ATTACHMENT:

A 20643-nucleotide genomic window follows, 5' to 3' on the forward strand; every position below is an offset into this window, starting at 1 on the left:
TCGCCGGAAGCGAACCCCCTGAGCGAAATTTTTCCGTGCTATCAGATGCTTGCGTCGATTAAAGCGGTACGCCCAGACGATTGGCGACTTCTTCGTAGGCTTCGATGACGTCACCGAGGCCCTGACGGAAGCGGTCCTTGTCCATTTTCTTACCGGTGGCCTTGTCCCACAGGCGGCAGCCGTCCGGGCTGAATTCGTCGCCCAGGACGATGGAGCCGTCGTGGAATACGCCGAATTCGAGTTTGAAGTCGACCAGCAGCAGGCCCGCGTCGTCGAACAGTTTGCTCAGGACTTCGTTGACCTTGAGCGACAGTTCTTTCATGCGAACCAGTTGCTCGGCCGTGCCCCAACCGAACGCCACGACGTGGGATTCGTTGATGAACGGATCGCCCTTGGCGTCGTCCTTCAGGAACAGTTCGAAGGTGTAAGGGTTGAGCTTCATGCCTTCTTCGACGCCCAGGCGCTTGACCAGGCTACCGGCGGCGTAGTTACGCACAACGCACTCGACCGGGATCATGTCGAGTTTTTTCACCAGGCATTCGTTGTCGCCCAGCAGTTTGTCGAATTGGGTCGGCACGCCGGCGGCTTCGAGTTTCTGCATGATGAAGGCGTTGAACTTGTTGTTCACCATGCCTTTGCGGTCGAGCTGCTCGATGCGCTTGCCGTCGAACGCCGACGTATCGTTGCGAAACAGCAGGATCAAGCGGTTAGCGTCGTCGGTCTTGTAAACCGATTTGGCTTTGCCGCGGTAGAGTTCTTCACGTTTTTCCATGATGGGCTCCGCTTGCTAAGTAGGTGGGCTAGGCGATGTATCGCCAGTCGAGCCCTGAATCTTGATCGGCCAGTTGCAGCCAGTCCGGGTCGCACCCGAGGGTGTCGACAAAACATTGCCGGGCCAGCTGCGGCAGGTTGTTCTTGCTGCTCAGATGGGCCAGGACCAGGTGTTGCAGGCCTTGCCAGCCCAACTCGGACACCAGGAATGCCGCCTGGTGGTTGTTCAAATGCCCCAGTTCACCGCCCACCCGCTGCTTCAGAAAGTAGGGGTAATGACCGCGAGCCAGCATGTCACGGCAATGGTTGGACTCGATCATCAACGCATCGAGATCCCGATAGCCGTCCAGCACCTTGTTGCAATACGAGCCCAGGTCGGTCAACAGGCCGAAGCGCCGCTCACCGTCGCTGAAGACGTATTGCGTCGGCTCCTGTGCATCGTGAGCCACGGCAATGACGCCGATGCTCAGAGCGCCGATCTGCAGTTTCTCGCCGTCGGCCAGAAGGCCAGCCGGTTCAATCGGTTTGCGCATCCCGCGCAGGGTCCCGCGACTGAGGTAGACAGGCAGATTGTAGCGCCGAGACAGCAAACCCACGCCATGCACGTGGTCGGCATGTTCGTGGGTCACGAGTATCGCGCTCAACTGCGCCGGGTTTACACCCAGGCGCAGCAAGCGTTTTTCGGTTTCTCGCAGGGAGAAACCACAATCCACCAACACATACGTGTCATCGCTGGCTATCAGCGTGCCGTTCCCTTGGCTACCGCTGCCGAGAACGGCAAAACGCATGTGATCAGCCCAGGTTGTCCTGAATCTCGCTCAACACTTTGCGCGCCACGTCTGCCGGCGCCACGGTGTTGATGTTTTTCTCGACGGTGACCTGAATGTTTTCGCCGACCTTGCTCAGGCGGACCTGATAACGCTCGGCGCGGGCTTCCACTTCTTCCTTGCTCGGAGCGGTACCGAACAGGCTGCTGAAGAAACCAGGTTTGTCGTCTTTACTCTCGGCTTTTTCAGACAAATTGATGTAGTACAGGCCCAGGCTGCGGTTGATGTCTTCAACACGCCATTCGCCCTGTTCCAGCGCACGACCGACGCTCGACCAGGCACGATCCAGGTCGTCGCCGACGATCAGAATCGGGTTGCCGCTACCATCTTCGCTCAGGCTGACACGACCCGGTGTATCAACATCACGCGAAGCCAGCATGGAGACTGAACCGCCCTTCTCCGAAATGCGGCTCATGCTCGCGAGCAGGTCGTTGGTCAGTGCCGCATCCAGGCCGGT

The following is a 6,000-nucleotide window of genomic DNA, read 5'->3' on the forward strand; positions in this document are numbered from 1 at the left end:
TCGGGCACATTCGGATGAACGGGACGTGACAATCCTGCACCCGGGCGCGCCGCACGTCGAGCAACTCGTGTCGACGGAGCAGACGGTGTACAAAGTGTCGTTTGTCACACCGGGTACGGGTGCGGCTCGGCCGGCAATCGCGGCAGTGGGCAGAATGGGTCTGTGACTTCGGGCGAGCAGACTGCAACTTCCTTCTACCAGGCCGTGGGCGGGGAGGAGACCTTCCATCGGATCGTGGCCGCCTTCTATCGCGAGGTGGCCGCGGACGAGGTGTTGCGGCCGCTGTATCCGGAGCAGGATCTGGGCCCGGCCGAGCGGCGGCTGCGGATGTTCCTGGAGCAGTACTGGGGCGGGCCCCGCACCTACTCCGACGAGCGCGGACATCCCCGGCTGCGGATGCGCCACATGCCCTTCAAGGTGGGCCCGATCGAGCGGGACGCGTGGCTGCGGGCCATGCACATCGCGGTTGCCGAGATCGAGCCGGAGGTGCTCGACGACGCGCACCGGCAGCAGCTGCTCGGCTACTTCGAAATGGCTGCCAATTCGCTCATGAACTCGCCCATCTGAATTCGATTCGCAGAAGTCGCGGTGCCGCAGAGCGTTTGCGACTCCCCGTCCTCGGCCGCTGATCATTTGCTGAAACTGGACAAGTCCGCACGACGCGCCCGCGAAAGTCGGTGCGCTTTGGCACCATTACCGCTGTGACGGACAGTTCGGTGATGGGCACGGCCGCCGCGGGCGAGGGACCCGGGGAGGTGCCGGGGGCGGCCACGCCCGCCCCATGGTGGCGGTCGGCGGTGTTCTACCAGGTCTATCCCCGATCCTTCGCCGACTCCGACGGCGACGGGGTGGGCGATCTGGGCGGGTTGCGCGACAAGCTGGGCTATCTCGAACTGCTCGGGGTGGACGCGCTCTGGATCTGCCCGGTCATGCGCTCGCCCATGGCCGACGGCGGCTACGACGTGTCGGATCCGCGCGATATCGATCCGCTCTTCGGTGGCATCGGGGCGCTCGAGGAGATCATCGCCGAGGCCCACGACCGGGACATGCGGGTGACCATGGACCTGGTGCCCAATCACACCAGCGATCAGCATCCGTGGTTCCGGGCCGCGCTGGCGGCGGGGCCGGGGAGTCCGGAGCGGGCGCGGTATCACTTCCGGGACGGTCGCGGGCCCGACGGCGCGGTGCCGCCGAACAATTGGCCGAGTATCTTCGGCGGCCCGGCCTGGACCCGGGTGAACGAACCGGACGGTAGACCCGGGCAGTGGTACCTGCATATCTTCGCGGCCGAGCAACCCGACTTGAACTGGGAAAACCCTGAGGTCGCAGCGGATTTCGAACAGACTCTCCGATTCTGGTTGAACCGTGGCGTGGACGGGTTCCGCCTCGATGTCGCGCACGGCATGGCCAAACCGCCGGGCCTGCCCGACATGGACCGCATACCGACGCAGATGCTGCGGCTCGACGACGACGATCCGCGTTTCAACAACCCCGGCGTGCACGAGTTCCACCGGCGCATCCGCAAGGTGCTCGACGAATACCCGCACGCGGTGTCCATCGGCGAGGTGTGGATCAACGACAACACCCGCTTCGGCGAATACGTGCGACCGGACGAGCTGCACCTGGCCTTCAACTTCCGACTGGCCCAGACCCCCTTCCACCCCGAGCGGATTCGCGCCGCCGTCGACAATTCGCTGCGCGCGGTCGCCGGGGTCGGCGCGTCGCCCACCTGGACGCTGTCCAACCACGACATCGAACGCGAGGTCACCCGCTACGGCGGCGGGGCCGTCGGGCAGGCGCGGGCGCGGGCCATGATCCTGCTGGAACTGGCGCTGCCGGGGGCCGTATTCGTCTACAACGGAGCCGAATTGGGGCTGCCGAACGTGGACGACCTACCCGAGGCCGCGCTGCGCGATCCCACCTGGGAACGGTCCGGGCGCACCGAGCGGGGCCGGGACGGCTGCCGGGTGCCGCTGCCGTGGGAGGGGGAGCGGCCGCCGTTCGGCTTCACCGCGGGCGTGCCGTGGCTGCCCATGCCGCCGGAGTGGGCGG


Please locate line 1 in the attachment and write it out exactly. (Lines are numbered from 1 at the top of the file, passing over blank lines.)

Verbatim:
A 20643-nucleotide genomic window follows, 5' to 3' on the forward strand; every position below is an offset into this window, starting at 1 on the left: